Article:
Genocide survivor speaks at DU

By Bryanna McDemott | The Duquesne Duke Carl Wilkins, the only American to stay in Rwanda throughout the African country's genocide, addresses a crowd in the Duquesne student union ballroom Wednesday evening as part of a memorial event.

By Bryanna McDemott | The Duquesne Duke
Carl Wilkins, the only American to stay in Rwanda throughout the African country’s genocide, addresses a crowd in the Duquesne student union ballroom Wednesday evening as part of a memorial event.

By Carolyn Conte | The Duquesne Duke

“On April 6, 22 years ago tonight, a plane was shot down,” recalls Carl Wilkins, the only American who stayed in Rwanda during the 1994 genocide of ethnic Tutsi population.

Wilkins spoke at Duquesne Wednesday as part of the Walk to Remember, a memorial event for the 1994 Rwandan genocide. He joined two Rwandan Duquesne students on a panel in the Union Ballroom to share his perspective on the tragedy.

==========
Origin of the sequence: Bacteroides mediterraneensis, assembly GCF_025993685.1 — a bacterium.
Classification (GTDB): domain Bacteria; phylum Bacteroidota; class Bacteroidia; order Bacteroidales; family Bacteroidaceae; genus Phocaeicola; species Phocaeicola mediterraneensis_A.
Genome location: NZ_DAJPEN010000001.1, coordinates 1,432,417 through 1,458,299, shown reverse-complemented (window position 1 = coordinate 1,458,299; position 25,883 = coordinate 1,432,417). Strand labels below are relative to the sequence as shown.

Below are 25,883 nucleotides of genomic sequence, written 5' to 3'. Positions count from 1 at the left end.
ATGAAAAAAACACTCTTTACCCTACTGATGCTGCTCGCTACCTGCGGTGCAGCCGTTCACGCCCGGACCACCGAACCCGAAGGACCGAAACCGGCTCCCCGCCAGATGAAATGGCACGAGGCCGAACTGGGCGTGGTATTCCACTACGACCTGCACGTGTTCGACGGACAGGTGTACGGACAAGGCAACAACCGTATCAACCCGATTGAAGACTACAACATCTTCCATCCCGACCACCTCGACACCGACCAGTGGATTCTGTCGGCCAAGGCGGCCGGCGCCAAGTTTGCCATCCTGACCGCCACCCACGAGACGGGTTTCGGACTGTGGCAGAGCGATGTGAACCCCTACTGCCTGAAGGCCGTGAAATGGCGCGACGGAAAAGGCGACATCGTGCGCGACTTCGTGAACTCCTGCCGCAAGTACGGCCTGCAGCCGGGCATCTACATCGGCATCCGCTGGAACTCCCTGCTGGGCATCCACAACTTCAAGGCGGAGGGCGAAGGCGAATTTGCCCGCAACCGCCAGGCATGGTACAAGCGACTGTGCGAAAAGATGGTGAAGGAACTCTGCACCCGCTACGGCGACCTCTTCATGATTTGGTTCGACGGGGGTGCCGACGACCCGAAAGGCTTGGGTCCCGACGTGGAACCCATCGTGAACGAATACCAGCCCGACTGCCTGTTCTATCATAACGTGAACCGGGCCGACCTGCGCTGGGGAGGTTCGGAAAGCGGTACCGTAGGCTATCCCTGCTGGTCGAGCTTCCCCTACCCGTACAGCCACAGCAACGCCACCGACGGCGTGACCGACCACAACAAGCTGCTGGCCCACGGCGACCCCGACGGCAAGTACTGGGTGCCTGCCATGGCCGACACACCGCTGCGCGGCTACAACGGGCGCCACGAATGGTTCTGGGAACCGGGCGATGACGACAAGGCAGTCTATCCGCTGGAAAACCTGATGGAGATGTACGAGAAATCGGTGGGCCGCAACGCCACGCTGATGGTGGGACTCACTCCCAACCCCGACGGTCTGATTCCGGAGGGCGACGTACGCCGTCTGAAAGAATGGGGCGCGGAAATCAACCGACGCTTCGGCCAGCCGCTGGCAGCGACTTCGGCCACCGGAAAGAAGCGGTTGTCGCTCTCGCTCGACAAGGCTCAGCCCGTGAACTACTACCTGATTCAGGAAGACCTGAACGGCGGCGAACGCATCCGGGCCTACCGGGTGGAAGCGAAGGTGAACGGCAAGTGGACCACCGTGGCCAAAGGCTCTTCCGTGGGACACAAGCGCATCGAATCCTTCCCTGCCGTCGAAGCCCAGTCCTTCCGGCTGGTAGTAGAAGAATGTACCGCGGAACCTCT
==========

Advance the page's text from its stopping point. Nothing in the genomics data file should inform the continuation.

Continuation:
The event was hosted by Gerald Boodoo, professor of African studies at Duquesne and director of the Center for African Studies, who sponsored the event.

Wilkins founded World Outside My Shoes, a non-profit organization whose aim is to educate on undeserved populations across the world.

He said Rwanda has still not recovered from the mass killings.

He said he thinks about God, himself, prayer and daily life differently now. He decided to stay through the crisis simply because he “couldn’t leave knowing with quiet certainty [his] neighbors would be killed.”

Mireille Muhoza, a sophomore physics major, said there is much more to the country than its tale of tragedy.

“I don’t want people to continue to say Rwanda [and think of] genocide.”

Muhoza also said commemoration week is an important time for the youth of Rwanda to understand their history.

“It is our duty as individuals to fight for a better world,” she said.

Comments are closed.